At the annual awards ceremony during our recent Atlanta convention, Northeastern University Distinguished Professor Judith Hall was honored with one of our two Career Contribution awards. This award is intended to recognize a member who has made significant contributions to the field over the course of their career, but has perhaps not been recognized at the level they deserve. Since many of the award recipients did not have the opportunity to speak at the ceremony, we wanted to take a moment to learn more about Judith and the important body of work she has contributed to the field.
What have you enjoy most about being a psychologist?
Doing research that I enjoy, and mentoring grad students and postdocs. For many years it's been such a treat developing with them, or even following their lead on, so many different topics that I otherwise might not have tackled. These include the nonverbal expression and self-presentation of intelligence, how people detect co-variations in the social environment, the expression and detection of pain, the deliberate Duchenne smile, the nonverbal expression of sexism, the modeling of stereotype accuracy, and many others. Those mentoring relationships are priceless to me and I am not referring only to the research productivity side of the relationship. I’m including the fun and the ongoing bond, whether we are still doing research together or not. Also, I greatly enjoy writing — which is such a key to one’s career success. I tell our new grad students every year they are entering a writing profession, so they should buy into that and learn to love it and be good at it. If you are not writing, you are reading/critiquing other people’s writing.
If you had no constraints (funding, logistics, ethics, etc.), is there a “dream” investigation that you would like to undertake or a research study you would like to revisit?
I’d love to know more about how healthcare providers make use (or disuse) of their interpersonal perception skills. I designed a lovely but not very practically feasible study that I’d still love to do: to find out whether health care is adversely affected by providers’ failure to understand patients’ emotions or needs, especially in cultural groups other than their own (for example, white doctor with minority group patient). I’d like to know whether such failures are due to negative/deficient provider attitudes or motivation, or due to the patient not expressing their emotions or needs in ways that can be recognized well, due to lack of trust in majority group providers or to cultural differences in expression norms.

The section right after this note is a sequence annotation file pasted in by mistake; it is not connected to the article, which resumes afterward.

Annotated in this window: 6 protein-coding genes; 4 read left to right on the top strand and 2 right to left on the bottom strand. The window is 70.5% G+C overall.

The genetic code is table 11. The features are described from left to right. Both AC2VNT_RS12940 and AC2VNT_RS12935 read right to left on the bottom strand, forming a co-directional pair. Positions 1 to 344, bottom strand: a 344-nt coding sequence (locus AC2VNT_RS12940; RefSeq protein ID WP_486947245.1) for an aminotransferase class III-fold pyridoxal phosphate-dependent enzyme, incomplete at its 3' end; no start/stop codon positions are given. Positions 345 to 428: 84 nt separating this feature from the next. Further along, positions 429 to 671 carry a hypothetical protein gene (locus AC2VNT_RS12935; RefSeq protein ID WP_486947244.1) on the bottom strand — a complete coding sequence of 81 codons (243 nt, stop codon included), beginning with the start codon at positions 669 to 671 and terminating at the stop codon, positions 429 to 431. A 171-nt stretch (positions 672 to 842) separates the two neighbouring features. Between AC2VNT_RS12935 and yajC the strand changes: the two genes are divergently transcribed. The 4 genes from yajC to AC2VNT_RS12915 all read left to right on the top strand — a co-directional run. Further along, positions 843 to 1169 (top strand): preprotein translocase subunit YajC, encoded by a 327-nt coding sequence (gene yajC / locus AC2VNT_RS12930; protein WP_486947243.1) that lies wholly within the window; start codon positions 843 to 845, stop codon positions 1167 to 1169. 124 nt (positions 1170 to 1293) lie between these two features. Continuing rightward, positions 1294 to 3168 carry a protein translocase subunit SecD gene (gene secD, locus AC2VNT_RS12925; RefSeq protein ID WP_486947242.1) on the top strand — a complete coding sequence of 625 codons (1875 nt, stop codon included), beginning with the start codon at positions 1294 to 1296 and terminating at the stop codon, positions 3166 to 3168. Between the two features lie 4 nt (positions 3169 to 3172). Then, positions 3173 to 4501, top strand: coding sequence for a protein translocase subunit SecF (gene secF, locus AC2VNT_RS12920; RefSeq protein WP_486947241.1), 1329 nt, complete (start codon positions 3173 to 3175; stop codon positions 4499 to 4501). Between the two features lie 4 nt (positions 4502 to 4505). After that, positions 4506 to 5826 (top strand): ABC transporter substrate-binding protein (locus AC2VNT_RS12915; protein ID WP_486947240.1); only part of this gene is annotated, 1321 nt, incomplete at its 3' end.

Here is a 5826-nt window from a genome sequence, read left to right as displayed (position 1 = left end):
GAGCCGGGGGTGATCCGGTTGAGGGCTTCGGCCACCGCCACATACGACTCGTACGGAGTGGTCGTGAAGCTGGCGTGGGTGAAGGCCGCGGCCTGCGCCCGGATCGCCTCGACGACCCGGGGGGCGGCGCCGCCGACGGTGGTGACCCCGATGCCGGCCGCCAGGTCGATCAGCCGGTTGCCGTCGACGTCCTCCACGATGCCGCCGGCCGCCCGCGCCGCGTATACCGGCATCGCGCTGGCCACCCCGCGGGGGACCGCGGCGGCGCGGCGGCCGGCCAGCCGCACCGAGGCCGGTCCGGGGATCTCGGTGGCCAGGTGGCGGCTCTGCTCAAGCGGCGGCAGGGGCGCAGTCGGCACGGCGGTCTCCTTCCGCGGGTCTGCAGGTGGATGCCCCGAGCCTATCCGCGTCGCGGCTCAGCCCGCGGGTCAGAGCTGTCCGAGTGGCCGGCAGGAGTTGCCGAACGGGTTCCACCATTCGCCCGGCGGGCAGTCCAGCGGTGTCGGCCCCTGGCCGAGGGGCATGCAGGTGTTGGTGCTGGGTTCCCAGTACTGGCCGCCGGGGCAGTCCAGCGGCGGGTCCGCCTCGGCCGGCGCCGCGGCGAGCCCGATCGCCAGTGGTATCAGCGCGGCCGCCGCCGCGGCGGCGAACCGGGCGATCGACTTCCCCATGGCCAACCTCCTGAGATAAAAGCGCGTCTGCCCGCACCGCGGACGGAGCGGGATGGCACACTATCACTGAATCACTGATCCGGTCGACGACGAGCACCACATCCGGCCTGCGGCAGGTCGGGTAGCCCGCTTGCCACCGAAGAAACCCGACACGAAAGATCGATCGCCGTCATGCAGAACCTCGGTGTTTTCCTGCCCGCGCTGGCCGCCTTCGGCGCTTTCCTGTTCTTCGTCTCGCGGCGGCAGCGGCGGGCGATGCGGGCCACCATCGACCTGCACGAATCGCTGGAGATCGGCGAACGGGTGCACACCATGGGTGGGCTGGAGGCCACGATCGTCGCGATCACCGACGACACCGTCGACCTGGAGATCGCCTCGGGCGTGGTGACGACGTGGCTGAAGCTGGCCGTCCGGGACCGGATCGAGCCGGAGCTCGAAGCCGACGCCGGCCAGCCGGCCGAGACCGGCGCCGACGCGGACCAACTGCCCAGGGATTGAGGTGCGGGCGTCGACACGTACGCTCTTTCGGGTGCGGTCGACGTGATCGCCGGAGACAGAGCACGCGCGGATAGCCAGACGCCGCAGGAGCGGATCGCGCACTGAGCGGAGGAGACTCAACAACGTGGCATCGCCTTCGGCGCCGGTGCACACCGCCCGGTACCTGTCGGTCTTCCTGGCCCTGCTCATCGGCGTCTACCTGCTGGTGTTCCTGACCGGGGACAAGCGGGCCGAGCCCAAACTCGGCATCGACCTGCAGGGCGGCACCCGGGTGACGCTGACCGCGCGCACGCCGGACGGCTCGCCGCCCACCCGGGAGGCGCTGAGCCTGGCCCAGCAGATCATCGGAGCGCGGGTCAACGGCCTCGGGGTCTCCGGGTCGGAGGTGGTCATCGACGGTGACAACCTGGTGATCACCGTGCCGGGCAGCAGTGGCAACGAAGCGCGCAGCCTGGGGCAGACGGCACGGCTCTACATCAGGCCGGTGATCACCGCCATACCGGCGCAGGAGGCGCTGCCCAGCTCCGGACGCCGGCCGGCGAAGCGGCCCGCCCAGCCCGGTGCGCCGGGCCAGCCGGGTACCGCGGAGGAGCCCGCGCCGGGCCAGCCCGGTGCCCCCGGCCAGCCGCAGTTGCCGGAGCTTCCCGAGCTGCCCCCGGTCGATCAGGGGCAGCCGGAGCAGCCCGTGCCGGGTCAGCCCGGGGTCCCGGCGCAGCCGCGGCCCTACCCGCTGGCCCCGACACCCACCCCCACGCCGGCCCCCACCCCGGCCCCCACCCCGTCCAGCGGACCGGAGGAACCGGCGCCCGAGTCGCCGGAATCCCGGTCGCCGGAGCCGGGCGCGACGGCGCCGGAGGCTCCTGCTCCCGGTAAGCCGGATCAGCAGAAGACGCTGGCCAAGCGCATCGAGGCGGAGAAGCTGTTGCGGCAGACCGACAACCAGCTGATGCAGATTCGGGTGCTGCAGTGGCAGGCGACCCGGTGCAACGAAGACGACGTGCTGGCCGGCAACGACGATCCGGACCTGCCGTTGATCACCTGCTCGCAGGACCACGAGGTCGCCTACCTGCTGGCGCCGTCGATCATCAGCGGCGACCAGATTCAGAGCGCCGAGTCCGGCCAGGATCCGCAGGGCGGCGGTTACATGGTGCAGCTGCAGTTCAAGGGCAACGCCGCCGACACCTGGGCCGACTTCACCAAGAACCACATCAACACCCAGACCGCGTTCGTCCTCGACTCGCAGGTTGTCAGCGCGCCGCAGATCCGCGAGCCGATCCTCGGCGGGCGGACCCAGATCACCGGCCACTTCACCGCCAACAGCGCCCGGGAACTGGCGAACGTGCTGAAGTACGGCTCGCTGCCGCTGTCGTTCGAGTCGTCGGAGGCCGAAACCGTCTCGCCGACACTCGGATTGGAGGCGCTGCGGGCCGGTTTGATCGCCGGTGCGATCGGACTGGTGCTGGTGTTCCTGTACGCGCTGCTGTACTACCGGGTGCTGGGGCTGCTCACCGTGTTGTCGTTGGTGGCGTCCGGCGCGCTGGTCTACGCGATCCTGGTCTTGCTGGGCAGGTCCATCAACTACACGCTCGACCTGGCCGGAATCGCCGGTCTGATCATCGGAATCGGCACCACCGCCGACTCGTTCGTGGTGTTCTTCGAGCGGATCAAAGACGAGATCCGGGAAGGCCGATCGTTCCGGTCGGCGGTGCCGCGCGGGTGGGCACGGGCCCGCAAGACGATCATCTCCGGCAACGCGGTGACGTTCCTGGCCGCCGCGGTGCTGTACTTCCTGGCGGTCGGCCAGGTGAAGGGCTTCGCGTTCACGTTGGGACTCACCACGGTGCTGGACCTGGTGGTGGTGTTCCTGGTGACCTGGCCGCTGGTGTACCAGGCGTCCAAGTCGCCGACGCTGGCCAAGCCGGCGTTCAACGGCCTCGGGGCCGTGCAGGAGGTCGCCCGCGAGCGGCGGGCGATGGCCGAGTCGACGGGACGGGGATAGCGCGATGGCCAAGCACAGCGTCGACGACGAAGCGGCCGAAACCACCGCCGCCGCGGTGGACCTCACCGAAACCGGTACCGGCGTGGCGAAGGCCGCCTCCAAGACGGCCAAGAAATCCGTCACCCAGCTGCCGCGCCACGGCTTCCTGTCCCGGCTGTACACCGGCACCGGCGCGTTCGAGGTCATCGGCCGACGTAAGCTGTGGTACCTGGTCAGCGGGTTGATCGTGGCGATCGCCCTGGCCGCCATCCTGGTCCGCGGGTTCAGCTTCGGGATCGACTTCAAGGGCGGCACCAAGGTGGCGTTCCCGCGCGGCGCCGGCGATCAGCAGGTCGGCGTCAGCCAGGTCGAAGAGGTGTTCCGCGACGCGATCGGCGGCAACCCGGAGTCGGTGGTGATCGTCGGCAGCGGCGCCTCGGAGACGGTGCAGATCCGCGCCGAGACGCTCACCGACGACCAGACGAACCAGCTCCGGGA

Looking back on your career, what are you most proud of?
I am proud of helping to establish the nonverbal communication field as a recognized interdisciplinary field, and not just a fringe topic and measurement toolbox for researchers. I’m also proud of helping along the careers of my mentees when I was able to—helping to keep up their enthusiasm and build their skills.
Looking ahead, what are some research areas you would like to explore in greater detail?
If I had another life, I’d study human-animal communication, or animal communication in natural habitats, ideally using experimental methods.
If you could go back and give your 21-year-old self some advice, what would you say?
When I was 21, I had no idea what I was going to do career-wise. I didn’t major in psychology and didn’t discover it until several years after college when I became the research assistant for Robert Rosenthal at Harvard (he later became my PhD advisor). That changed everything. So my advice would be: Opportunities can arrive kind of randomly, and often the turning point — the epiphany (THIS is what I want to do!) — is the result of those lucky occurrences and the application of good sense and good self-insight. And the presence of an inspirational mentor, such as I had. I’m glad I didn’t leap prematurely into another career path.
To learn more about Judith and her research with the Social Interaction Lab at Northeastern University, visit https://www.northeastern.edu/socialinteractionlab